I love music.

I write about the music I like and have purchased for the benefit of better understanding it and sharing my preferences with others.


On the Alpha label, ensemble Nevermind has released a recording of works by Jean-Baptiste Quentin and Louis-Gabriel Guillemain entitled Conversations, featuring Anna Besson on flute, Louis Creac’h on violin, Robin Pharo on gamba, and Jean Rondeau on harpsichord.

These chamber pieces are likely obscure to modern listeners, but were not chosen for their obscurity; the pieces themselves deserve to be heard.

The group is finely balanced, each contributing clearly to the balance of the ensemble (as much compliment to the performers as to the recording engineers).

I love track #9, an Allegro by Guillemain, composed with a great theme that comes together with great imitative dialog between the upper voices, but really lets each instrument have an independent voice.

Often times the music represented on this disc, both trio- and quartet-sonatas, reminded me of Telemann’s Paris Quartets. The composers here, while French, steal elements from the Italians too.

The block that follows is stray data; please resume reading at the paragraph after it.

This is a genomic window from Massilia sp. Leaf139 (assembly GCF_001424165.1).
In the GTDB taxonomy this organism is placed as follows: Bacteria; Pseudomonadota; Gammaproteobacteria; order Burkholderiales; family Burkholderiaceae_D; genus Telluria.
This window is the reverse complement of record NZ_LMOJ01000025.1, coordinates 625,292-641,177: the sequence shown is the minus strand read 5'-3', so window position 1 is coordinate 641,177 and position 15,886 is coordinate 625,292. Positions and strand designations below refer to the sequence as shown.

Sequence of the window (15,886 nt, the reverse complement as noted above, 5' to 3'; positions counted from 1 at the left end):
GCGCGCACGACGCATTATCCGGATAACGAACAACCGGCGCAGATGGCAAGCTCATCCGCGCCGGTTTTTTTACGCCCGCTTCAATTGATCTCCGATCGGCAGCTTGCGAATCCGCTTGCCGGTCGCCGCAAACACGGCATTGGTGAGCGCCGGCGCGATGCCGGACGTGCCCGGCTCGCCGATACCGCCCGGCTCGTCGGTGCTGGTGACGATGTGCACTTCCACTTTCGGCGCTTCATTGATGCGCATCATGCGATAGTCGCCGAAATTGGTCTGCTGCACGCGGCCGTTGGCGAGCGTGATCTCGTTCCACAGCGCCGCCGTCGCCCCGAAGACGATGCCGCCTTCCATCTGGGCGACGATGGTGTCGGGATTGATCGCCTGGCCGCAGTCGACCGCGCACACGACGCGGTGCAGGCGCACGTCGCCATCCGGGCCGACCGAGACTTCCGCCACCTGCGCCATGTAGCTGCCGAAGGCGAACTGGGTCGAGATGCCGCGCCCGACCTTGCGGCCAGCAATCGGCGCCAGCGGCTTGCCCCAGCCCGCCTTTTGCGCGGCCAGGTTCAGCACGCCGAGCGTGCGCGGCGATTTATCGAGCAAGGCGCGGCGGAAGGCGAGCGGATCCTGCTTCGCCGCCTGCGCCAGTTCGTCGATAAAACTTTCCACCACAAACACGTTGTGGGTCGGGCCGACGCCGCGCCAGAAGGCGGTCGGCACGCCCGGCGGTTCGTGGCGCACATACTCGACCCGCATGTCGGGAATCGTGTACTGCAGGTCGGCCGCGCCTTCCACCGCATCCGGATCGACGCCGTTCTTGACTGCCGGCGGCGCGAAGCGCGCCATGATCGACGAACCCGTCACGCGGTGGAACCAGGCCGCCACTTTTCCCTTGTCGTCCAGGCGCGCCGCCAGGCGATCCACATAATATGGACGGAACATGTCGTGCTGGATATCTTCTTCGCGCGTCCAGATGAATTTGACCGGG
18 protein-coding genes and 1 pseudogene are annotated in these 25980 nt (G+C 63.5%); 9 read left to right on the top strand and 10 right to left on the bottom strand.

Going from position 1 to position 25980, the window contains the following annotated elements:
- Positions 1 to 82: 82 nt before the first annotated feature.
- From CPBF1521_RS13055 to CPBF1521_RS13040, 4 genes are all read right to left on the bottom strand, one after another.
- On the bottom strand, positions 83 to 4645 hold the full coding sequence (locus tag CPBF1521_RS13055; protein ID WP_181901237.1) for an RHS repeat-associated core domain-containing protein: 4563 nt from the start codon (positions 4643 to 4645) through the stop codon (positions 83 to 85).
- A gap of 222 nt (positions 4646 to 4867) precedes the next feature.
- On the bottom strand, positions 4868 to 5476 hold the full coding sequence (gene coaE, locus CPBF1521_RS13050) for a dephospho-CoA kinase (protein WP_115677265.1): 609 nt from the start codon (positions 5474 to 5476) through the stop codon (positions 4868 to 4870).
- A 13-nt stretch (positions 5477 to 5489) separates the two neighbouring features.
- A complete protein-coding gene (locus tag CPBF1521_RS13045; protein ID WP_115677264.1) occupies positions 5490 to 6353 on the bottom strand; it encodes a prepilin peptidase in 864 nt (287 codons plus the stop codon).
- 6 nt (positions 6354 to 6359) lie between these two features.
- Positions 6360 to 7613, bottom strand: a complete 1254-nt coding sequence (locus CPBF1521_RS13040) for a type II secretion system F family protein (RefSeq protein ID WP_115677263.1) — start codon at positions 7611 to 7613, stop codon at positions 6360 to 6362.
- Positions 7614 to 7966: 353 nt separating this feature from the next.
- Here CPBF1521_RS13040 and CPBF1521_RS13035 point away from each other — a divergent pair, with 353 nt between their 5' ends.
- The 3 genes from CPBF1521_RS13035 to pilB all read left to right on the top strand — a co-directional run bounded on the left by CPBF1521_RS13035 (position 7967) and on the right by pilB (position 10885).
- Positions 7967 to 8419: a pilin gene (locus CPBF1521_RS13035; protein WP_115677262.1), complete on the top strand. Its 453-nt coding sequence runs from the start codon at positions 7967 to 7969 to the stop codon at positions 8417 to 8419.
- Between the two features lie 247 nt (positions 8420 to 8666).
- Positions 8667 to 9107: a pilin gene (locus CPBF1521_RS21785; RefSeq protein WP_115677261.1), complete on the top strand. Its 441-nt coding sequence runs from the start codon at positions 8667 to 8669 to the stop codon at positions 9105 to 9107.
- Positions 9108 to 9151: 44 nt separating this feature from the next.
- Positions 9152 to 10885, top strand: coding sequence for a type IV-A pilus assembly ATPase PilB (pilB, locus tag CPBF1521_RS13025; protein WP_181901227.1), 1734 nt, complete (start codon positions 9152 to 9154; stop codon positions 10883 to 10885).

As a survey, I’ve ultimately found Guillemain to be the more gifted composer, able to write with more complexity, it seems. Quentin, comparably, is no compositional slouch. His tracks which book-end the recording (from his op. 12 concerto in A), transport us to another world, once reminding me of a time that enjoyed a different aesthetic taste. The baroque flute, in particular, shines, with a beautiful tone.

While Rondeau has already recorded more familiar pieces on Imagine and Vertigo for his instrument, I applaud the ensemble for bringing to light pieces new to me. I’ve enjoyed this release immensely on repeat for the past two weeks.

Modern String Quartet - Bach's Art of Fugue

Fretwork performs Bach’s Goldberg Variations